William

1.     Mobile has momentum. It accounts for 20% of all travel sales and 37% of consumers worldwide accessed the Internet for travel purposes on their smartphone.

The bottom line is that the mobile has to be central to any strategy today. In 2013, a quarter of all travellers used it as a search, research and purchase channel and this is only going to grow. There are plenty of opportunities to be had here to target customers before, during and after the trip.

2.     Social cannot be ignored. Social media penetration is now averaging 44% across the developed world, and developing nations at 29% are not far behind.

Both suppliers and intermediaries (36% and 35% respectively) view it as a critical information tool. Yet less than 8% of executives surveyed see social media as a booking platform. Yet this represents an opportunity and some brands like Best Western, which was the first brand worldwide to become fully bookable on Facebook, are grasping.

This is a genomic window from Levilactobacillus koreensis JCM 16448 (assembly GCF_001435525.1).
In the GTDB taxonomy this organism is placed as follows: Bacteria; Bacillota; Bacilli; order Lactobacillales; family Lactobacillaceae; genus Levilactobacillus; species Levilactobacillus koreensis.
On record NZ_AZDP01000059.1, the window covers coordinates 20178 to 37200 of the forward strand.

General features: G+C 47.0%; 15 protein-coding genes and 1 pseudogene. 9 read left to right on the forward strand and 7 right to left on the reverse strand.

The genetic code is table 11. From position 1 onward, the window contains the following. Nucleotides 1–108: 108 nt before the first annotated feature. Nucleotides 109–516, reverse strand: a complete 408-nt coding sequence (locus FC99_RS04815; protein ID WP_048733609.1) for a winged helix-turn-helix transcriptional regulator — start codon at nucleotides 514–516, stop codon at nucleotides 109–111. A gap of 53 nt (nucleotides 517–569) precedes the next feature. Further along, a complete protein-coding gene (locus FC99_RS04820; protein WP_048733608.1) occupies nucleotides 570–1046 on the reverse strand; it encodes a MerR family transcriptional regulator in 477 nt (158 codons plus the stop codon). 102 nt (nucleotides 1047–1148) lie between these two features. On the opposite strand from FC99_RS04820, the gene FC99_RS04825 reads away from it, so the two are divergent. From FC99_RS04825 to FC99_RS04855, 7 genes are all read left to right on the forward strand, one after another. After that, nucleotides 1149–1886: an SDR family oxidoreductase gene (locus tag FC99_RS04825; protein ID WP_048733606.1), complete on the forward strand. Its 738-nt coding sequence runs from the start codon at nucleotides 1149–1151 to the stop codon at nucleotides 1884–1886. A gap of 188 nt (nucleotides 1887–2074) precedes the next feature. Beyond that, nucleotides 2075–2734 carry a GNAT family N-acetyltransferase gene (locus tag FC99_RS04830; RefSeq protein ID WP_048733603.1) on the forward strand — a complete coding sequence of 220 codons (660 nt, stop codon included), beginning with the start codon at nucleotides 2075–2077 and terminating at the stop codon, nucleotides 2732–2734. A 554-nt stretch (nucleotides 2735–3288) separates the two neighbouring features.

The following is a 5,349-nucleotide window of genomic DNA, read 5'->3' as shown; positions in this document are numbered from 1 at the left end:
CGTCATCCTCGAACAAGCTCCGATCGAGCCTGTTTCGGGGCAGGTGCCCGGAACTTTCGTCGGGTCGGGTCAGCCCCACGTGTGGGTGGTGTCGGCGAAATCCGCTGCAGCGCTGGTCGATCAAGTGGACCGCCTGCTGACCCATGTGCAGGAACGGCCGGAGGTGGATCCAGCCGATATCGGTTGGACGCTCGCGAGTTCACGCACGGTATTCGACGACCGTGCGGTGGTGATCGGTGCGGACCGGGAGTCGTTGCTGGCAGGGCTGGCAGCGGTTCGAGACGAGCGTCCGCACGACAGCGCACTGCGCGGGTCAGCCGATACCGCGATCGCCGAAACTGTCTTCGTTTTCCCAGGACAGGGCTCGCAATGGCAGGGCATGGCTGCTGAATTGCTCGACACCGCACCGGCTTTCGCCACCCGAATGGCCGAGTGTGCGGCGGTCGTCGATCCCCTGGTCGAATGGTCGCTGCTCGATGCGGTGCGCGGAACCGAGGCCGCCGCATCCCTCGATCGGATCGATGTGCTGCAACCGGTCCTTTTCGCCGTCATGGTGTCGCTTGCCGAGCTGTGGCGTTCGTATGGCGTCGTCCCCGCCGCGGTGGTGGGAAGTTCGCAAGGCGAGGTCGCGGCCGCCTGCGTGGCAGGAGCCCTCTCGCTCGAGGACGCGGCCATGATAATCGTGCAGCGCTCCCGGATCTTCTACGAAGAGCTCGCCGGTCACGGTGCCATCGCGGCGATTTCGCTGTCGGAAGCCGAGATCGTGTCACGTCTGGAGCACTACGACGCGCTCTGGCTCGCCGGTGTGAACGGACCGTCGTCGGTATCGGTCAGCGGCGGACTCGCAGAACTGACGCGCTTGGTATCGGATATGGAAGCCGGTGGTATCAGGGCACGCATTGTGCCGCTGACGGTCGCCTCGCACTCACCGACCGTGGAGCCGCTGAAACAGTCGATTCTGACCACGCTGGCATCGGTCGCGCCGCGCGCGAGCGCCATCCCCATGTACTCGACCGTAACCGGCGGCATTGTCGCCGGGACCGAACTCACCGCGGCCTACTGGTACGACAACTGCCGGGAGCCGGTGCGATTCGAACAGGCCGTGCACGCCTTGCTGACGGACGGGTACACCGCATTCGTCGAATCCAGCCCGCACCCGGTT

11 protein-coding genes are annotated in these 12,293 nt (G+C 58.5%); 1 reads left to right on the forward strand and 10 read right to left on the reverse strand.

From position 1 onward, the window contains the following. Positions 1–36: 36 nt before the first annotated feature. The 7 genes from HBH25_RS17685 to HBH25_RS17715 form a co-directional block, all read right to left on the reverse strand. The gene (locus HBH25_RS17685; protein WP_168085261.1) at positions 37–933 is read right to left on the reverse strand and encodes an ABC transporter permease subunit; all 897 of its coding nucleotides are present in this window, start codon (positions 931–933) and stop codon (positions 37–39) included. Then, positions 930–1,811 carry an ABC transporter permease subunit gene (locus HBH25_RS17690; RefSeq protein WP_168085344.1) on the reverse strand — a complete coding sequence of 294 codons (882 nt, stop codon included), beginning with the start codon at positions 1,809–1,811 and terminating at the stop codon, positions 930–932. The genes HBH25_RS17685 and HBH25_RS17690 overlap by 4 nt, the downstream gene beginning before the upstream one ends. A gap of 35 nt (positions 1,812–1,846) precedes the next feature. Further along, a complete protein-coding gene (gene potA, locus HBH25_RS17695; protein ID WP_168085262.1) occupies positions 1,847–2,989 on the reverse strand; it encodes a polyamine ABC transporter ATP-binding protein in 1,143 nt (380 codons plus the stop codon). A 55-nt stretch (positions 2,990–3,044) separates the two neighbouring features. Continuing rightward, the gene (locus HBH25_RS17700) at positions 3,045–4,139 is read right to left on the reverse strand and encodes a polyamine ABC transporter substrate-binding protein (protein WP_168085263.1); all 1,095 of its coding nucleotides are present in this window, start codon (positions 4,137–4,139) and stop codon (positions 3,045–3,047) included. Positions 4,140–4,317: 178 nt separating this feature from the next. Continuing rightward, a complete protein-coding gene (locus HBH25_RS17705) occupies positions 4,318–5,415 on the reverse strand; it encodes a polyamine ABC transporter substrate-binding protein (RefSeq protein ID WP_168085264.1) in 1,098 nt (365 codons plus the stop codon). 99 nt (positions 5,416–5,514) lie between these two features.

3.     The multi-channel environment is key. Mobile and social are not two entities to be worked on separately but must be seen as part of the whole.

There is a growing sense of urgency around integrating mobile and social and brands recognise that failure to do so can result in lost sales. However, they also understand that they must get their overarching digital strategy – and in particular the booking strategy – right before rushing into the bells and whistles.

Read the full report at EyeForTravel



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